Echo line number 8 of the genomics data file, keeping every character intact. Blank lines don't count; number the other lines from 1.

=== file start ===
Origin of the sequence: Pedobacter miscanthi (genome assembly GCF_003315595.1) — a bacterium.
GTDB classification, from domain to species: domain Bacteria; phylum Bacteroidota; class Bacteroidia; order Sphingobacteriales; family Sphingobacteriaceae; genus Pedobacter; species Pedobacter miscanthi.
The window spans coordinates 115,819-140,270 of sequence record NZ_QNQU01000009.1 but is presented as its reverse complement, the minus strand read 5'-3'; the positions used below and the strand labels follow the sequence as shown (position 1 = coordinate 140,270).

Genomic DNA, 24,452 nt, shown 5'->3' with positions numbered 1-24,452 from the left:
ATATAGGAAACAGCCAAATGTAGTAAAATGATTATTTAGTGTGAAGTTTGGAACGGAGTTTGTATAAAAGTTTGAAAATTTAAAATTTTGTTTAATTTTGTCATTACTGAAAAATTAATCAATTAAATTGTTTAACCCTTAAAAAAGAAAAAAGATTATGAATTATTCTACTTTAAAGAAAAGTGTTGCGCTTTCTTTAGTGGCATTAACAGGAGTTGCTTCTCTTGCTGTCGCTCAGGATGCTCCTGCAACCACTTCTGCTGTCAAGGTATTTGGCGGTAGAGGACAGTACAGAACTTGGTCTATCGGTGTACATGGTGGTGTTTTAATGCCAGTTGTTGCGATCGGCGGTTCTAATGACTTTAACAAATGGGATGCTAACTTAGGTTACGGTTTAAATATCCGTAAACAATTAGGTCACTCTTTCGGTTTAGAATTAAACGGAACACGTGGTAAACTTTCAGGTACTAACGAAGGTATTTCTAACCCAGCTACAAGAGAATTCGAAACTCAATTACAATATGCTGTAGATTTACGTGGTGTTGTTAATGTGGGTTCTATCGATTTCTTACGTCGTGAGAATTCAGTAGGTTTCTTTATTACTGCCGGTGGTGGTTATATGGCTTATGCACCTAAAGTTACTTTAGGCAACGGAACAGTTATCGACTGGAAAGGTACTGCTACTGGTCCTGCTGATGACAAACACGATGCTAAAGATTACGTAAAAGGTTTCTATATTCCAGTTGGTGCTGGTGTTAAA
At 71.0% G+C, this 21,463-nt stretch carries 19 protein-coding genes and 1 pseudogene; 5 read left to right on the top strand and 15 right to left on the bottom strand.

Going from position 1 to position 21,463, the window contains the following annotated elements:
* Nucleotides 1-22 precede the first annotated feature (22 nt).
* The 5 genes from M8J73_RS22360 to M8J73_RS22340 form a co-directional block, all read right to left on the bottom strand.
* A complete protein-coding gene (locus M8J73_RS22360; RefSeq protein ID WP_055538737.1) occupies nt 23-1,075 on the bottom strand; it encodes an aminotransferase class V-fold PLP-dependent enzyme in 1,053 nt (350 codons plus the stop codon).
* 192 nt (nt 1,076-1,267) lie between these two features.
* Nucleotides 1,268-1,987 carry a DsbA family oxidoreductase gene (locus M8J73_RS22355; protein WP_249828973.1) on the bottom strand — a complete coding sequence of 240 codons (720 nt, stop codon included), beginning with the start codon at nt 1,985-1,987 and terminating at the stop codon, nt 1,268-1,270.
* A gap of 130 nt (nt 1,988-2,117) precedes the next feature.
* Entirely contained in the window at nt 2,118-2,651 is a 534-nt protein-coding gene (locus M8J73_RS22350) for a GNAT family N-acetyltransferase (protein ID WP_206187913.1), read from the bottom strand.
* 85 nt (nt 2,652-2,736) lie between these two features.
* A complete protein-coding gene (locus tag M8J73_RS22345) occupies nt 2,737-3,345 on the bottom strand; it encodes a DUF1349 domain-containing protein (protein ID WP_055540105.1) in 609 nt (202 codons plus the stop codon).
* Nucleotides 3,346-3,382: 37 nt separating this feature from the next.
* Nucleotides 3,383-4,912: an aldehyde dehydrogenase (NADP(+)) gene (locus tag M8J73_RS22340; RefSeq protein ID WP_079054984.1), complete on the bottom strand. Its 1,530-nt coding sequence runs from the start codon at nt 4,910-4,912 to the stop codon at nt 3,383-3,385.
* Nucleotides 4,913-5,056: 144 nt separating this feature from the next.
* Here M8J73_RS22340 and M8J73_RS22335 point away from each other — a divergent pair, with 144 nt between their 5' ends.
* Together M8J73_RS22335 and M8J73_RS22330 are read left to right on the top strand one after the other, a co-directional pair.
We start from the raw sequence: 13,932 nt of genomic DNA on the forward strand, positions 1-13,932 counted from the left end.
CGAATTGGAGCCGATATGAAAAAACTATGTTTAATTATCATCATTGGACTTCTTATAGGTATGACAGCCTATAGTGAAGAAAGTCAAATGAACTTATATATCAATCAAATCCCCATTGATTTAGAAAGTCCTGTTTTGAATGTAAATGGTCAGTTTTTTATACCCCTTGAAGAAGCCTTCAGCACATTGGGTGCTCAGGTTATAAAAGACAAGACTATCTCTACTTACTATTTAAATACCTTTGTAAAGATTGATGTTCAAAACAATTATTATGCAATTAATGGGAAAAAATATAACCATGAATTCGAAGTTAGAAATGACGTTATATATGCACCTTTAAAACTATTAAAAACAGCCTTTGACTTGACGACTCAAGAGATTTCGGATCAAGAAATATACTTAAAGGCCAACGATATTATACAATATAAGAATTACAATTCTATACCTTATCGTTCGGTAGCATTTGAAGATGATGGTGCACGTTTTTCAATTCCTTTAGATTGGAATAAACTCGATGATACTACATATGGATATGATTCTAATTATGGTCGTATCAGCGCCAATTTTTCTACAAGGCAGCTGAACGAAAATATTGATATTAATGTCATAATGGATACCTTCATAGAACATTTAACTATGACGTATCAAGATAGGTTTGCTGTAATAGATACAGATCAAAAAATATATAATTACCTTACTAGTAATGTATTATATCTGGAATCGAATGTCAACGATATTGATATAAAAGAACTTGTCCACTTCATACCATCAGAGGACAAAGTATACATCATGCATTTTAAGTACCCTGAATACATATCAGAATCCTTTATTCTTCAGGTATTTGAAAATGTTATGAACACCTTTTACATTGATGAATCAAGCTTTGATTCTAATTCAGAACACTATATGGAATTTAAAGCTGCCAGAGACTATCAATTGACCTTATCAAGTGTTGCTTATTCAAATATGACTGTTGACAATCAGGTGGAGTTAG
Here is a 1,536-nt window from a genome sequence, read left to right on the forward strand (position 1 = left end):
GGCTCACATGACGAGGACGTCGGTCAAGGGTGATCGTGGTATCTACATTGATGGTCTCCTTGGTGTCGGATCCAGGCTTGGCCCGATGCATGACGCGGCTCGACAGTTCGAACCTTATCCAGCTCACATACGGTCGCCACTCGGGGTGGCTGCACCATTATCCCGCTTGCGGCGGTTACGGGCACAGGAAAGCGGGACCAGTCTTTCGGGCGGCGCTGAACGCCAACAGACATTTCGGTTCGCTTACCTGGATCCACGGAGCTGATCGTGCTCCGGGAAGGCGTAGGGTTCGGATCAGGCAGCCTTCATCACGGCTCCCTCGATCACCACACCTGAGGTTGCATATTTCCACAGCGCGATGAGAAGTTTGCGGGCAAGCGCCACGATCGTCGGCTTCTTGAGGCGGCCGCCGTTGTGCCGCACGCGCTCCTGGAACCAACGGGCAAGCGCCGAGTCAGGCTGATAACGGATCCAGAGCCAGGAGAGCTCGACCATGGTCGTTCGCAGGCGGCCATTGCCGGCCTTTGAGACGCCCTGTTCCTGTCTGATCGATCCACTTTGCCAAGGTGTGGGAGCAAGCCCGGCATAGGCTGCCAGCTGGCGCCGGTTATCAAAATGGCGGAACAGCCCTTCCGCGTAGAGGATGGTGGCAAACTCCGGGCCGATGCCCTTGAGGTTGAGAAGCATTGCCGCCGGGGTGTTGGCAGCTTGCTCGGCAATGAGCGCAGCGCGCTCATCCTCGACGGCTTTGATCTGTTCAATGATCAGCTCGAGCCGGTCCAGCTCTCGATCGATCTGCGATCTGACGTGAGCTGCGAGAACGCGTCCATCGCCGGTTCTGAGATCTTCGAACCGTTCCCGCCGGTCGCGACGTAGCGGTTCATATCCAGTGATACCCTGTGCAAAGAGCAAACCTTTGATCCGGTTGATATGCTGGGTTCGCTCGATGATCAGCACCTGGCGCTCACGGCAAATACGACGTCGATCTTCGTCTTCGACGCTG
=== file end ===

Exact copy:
* Nucleotides 1-22 precede the first annotated feature (22 nt).